It is his first voyage, however, that naturally endears all Australians and New Zealanders to Cook. So it's no surprise that despite earlier failed attempts to build authentic Endeavour replicas, Australia's National Maritime Museum actively promoted the idea during the heady days preceding their national bicentennial. Sailor/businessman Alan Bond - of '83 A-Cup fame - soon took up the challenge, offering to fund the ambitious project in grand style. Endeavour's keel was laid in the Bicentennial Year of 1988, in a Fremantle shipyard with a specially-designed gallery so passersby could observe the progress day by day. When Bond went bust two years later, however, work temporarily came to a halt. But eventually the non-profit HM Bark Endeavour Foundation was established, funded by corporate, governmental and private sources.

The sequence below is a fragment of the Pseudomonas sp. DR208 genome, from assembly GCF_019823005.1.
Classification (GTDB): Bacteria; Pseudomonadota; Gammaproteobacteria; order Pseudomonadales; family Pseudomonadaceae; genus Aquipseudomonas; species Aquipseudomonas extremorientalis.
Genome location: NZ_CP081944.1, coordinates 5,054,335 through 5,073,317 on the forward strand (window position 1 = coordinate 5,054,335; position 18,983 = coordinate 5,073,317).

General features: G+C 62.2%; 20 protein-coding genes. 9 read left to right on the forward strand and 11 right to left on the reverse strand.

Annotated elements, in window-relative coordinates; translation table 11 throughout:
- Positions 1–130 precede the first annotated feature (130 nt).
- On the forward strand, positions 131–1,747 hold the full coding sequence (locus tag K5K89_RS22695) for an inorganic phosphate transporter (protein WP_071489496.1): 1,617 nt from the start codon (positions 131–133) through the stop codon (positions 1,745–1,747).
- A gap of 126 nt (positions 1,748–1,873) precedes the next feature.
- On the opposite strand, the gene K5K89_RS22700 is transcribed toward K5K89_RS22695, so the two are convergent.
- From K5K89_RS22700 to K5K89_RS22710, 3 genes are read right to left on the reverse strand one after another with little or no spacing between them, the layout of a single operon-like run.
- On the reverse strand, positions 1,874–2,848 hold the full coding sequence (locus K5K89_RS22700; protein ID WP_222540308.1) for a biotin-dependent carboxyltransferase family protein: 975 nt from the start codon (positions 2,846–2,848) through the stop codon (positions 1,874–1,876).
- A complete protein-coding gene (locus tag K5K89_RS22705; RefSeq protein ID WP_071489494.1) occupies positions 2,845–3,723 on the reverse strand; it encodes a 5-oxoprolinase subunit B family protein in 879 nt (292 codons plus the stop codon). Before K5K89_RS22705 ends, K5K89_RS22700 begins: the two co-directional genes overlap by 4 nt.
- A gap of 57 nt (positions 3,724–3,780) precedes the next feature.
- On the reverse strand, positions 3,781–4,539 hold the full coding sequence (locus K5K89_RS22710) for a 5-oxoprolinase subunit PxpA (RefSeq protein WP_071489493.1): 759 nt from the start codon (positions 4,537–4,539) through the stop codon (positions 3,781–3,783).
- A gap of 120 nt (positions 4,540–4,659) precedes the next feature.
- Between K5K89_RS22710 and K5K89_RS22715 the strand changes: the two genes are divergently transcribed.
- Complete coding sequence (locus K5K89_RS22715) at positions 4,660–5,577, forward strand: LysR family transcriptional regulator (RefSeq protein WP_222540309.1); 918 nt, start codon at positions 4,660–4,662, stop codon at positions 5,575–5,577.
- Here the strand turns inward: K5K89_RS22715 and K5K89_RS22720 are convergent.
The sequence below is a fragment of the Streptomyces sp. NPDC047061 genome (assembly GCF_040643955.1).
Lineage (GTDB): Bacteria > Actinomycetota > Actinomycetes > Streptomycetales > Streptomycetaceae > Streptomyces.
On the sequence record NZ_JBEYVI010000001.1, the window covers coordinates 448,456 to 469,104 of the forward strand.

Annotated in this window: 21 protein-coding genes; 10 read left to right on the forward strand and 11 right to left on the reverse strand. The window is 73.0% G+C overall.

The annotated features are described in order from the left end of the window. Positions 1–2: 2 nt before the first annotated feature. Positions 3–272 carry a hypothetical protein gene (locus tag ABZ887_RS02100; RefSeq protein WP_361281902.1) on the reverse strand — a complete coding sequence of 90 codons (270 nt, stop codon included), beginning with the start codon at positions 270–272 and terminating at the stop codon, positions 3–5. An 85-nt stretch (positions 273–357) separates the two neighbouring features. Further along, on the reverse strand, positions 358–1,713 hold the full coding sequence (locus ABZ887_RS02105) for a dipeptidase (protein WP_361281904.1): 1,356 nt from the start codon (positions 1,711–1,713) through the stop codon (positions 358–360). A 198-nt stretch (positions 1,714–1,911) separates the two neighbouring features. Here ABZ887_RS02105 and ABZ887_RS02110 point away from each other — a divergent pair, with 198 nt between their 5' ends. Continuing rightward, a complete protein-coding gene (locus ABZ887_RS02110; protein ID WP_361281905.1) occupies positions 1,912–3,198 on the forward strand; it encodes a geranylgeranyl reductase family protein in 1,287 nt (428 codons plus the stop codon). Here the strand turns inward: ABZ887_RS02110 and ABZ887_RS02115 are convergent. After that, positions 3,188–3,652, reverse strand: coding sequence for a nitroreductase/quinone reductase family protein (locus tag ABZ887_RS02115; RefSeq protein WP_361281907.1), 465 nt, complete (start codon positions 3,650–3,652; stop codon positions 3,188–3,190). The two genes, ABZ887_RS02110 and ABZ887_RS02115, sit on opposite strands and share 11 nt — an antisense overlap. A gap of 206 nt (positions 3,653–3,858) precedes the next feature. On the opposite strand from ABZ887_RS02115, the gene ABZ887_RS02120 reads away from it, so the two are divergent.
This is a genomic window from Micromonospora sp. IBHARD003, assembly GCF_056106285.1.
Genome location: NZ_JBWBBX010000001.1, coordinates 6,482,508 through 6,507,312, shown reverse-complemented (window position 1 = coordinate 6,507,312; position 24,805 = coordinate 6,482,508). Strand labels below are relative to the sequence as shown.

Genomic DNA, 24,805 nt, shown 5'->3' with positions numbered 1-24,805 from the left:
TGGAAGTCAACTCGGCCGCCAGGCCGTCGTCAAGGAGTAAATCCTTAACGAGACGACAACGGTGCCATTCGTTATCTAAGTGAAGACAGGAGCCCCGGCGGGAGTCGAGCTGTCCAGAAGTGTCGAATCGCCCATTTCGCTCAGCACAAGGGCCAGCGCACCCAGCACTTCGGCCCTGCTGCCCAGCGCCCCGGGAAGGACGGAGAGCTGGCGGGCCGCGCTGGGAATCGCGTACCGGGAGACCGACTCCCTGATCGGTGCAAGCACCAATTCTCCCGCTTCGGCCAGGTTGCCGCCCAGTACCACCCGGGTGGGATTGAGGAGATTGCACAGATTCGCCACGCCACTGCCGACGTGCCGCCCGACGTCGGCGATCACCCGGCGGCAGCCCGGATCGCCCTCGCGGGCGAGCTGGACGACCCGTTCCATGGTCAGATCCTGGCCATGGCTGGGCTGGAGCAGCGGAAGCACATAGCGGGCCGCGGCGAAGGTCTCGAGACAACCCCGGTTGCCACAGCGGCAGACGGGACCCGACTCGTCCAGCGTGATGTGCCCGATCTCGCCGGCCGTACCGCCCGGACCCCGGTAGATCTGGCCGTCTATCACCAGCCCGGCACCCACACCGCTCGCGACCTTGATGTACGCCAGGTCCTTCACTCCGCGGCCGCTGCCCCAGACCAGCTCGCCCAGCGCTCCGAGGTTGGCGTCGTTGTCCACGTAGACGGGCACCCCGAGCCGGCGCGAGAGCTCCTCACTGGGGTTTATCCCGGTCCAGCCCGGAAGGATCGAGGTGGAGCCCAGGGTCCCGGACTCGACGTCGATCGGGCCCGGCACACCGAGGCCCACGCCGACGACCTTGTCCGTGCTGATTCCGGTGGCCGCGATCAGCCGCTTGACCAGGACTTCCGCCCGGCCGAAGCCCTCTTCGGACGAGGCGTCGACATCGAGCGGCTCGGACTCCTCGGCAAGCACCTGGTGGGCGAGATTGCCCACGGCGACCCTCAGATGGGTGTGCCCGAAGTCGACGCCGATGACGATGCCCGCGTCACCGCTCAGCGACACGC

While certain aspects of the original's construction were compromised for increased safety and longevity - like use of laminated ribs rather than solid oak timbers - her design was exhaustively researched and duplicated to accurately represent Cook's ship, right down to interior detailing and furnishings. Whenever possible, traditional methods of construction and rigging were used. A long-established Aussie cordage factory refurbished antique machinery in order to manufacture authentic, four-strand, cable-laid manila rope, while riggers produced more than 700 authentic blocks, deadeyes, belaying pins and cleats, and blacksmiths forged a seemingly infinite quantity of iron fittings. It was a tough decision to use laminated - rather than solid - spars for most of Endeavour's masts and yardarms, but the result has been minimal breakage during the first two-thirds of her world tour. And we musn't forget, it was a broken spar that forced Cook back to Hawaii where he met his untimely end. Aloft, Endeavour carries acres of principally hand-sewn sails, all of which are trimmed without the use of modern winches. She carries square sails on each of her three masts, in addition to stay sails, sprit sails, stunsails and three jibs. And how does one get a closer look? If you're fit, have a good attitude and are over 18, consider signing up for a stint as one of 40 'voyage crew'. You will be expected to pull your weight - standing watch, going aloft, hauling lines and helping with maintenance chores - but you'll undoubtedly come away with a bounty of traditional seamanship skills and a renewed intrigue with nautical history. Although you'll sleep in a hammock alongside the rest of the 'swabbies', discreetly hidden modern accessories like hot showers, refrigeration and engines insure that your trip won't be t-o-o authentic. If this all sounds a bit too rustic, several 'gentleman's cabins' are also available for 'supernumeraries' who are free to participate as much, or as little, as they like.